National Crop Progress Summary
This Last Last 5-Year
Week Week Year Avg.
Corn Emerged 98 94 100 100
Corn Silking 8 NA 34 22
Soybeans Planted 96 92 100 99
Soybeans Emerged 90 83 100 98
Soybeans Blooming 10 NA 44 32
Winter Wheat Harvested 47 30 61 61
Spring Wheat Headed 56 25 78 73
Cotton Squaring 47 37 57 54
Cotton Setting Bolls 13 7 20 16
Sorghum Planted 97 94 100 99
Sorghum Headed 22 20 25 26
Sorghum Coloring 13 NA 16 16
Barley Headed 55 31 74 75
Oats Headed 74 58 90 90
Rice Headed 16 10 20 22

**

National Crop Condition Summary
(VP = Very Poor; P = Poor; F = Fair; G = Good; E = Excellent)
This Week Last Week Last Year
VP P F G E VP P F G E VP P F G E
Corn 3 9 31 47 10 3 9 32 47 9 2 5 18 54 21
Soybeans 3 9 35 46 7 2 9 35 47 7 2 5 22 55 16
Winter Wheat 3 7 26 47 17 3 7 27 48 15 15 19 29 28 9
Spring Wheat 3 19 70 8 1 3 21 67 8 1 3 16 66 14
Cotton 2 17 27 47 7 5 13 30 45 7 8 19 32 34 7
Sorghum 1 2 24 61 12 2 25 63 10 4 11 34 46 5
Barley 1 4 22 63 10 1 4 23 64 8 1 2 12 68 17
Oats 2 5 28 56 9 2 5 28 56 9 3 3 21 60 13
Rice 1 6 27 49 17 1 4 27 54 14 1 5 22 59 13

**

National Soil Moisture Condition – 48 States
(VS = Very Short; SH = Short; AD = Adequate; SR = Surplus)
This Week Last Week Last Year
VS SH AD SR VS SH AD SR VS SH AD SR
Topsoil Moisture 3 12 70 15 2 10 69 19 10 20 62 8
Subsoil Moisture 3 10 70 17 2 9 69 20 10 22 62 6

Ninety-two percent of intended soybean acres were planted as of Sunday, June 30, according to this week’s USDA NASS Crop Progress report. NASS has stopped reporting corn planting progress for the season, but reported that corn emergence was at 94%. For the portion of the crops that had emerged, corn was rated 56% in good-to-excellent condition and soybeans were rated 54% in good-to-excellent condition.

Check this page throughout the afternoon for additional highlights from this week’s report.

To view weekly crop progress reports issued by National Ag Statistics Service offices in individual states, visit http://www.nass.usda.gov/…. Look for the U.S. map in the “Find Data and Reports by” section and choose the state you wish to view in the drop-down menu. Then look for that state’s “Crop Progress & Condition” report.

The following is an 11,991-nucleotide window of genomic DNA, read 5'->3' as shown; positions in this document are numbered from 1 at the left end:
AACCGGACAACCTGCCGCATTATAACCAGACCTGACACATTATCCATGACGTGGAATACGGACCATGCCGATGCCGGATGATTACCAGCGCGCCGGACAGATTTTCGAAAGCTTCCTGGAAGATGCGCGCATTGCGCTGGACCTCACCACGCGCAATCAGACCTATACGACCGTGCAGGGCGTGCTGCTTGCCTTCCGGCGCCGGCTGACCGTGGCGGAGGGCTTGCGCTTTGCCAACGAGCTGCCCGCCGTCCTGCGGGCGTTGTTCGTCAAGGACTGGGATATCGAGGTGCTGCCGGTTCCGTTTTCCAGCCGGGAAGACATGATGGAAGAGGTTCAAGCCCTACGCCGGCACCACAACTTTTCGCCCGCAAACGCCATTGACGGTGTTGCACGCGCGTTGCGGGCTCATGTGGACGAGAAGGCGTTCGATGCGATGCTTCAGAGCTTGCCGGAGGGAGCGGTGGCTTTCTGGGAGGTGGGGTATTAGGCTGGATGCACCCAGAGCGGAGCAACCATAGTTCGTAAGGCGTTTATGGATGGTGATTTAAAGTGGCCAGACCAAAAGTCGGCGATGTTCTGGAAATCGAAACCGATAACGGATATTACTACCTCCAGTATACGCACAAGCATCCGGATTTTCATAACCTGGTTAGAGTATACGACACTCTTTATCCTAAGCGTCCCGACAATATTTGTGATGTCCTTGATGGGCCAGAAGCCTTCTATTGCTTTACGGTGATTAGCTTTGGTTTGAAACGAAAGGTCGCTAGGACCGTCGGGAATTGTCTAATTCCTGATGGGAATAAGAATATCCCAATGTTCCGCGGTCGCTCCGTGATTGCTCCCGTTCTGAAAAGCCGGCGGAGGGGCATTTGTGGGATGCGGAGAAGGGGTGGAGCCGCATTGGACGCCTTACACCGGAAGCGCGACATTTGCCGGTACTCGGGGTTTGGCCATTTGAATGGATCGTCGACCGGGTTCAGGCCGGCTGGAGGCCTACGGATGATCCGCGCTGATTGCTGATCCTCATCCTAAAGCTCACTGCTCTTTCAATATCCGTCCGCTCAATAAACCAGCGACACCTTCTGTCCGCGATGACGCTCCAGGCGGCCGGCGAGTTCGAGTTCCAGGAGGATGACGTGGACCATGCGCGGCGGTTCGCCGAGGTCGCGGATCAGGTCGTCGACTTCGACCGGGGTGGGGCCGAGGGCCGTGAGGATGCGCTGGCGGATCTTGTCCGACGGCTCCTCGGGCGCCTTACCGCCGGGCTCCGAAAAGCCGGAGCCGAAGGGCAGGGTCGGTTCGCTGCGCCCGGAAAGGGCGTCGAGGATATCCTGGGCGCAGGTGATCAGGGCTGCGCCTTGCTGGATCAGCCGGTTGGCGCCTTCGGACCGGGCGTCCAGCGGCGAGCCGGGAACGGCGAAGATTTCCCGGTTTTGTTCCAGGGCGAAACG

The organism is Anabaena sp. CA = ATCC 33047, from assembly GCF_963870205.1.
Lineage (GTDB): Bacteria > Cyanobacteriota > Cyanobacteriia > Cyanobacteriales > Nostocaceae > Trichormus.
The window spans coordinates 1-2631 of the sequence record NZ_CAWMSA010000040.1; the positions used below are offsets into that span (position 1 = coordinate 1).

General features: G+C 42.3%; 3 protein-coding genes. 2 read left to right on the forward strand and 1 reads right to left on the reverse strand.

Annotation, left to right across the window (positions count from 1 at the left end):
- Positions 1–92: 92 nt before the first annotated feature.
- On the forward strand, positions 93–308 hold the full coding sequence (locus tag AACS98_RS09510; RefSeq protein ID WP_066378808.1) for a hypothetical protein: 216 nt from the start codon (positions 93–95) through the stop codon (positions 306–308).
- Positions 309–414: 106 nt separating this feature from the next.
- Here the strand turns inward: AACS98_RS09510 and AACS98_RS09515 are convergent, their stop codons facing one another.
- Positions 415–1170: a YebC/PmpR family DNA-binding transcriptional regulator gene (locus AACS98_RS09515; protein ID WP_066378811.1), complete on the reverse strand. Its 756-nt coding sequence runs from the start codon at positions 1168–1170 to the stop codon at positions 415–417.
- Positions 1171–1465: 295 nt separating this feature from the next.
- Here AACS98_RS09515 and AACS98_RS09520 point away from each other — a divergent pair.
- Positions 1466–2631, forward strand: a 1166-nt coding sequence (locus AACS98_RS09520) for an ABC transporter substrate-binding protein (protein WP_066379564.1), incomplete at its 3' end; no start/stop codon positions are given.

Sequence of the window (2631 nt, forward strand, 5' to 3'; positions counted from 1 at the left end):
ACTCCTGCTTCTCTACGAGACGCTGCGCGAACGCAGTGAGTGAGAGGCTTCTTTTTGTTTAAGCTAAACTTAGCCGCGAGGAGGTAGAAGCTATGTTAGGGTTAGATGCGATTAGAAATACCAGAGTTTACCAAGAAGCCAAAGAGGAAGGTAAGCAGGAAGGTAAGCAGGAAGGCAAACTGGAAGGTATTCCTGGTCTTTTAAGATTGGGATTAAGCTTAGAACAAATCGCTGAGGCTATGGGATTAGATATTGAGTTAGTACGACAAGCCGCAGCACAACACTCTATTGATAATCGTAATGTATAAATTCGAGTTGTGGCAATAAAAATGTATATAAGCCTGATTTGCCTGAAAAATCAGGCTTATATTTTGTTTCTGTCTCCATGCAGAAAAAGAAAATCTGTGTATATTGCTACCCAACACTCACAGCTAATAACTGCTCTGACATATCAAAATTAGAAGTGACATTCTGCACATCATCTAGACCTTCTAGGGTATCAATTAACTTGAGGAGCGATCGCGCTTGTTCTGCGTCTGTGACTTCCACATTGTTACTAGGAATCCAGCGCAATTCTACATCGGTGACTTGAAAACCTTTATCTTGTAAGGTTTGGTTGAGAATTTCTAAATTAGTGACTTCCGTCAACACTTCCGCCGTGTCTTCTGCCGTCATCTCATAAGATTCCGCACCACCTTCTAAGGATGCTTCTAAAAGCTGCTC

Clay Patton recaps the full report here: http://bit.ly/2J50iUd

National Crop Progress Summary
This Last Last 5-Year
Week Week Year Avg.
Corn Emerged 94 89 100 100
Soybeans Planted 92 85 100 99
Soybeans Emerged 83 71 98 95
Winter Wheat Headed 97 94 100 100
Winter Wheat Harvested 30 15 50 48
Spring Wheat Headed 25 7 55 52
Cotton Squaring 37 30 41 39
Cotton Setting Bolls 7 3 11 9
Sorghum Planted 94 84 98 96
Sorghum Headed 20 17 22 23
Barley Headed 31 9 47 52
Oats Headed 58 43 80 81
Rice Headed 10 5 14 15

**

National Crop Condition Summary
(VP = Very Poor; P = Poor; F = Fair; G = Good; E = Excellent)
This Week Last Week Last Year
VP P F G E VP P F G E VP P F G E
Corn 3 9 32 47 9 3 9 32 48 8 2 4 18 55 21
Soybeans 2 9 35 47 7 2 8 36 47 7 1 5 23 55 16
Winter Wheat 3 7 27 48 15 3 8 28 46 15 15 19 29 28 9
Spring Wheat 1 3 21 67 8 3 22 67 8 1 4 18 64 13
Cotton 5 13 30 45 7 4 13 33 45 5 6 18 33 36 7
Sorghum 2 25 63 10 3 25 61 11 3 12 32 49 4
Barley 1 4 23 64 8 1 4 23 64 8 1 2 13 66 18
Oats 2 5 28 56 9 2 5 29 56 8 3 3 21 60 13
Rice 1 4 27 54 14 1 6 27 52 14 5 24 56 15

**

National Soil Moisture Condition – 48 States
(VS = Very Short; SH = Short; AD = Adequate; SR = Surplus)
This Week Last Week Last Year
VS SH AD SR VS SH AD SR VS SH AD SR
Topsoil Moisture 2 10 69 19 2 8 64 26 9 18 62 11
Subsoil Moisture 2 9 69 20 2 8 65 25 9 20 62 9

USDA Undersecretary for Farm Production and Conservation Bill Northey says more than 5,000 dairy operations have signed up for the new Dairy Margin Coverage Program.

The exact number was 5,364 as of last Thursday afternoon. Northey says about 40,000 dairy operations are eligible to enroll, but overall he’s pleased with the number of producers who’ve signed up since June 17. The DMC, created by the 2018 Farm Bill, replaces the Margin Protection Program for Dairy, which many producers didn’t like.

The Hagstrom Report says the new program will make payments to dairy producers when the difference between the all-milk price and the average feed cost (the margin) falls below a certain dollar amount, which is selected by each producer when they sign up for the program.

Northey did say the DMC will not solve all the problems of the dairy industry but told reporters last week that it “offers a little bit of support in a challenging time.” The program is retroactive to January first, while USDA is hopeful of making payments soon. The White House Office of Management and Budget is still working on approving all the details of the program.

In July, USDA’s National Agricultural Statistics Service (NASS) will collect updated information on 2019 acres planted to corn, cotton, sorghum, and soybeans in 14 states.

NASS previously collected planted acreage information during the first two weeks of June, with the results published in the June 28 Acreage report. Excessive rainfall had prevented planting at the time of the survey, leaving a portion of acres still to be planted for corn in Illinois, Indiana, Iowa, Kansas, Michigan, Minnesota, Missouri, Nebraska, New York, North Dakota, Ohio, South Dakota, and Wisconsin; cotton in Arkansas; sorghum in Kansas; and soybeans in Arkansas, Illinois, Indiana, Iowa, Kansas, Michigan, Minnesota, Missouri, Nebraska, New York, North Dakota, Ohio, South Dakota, and Wisconsin.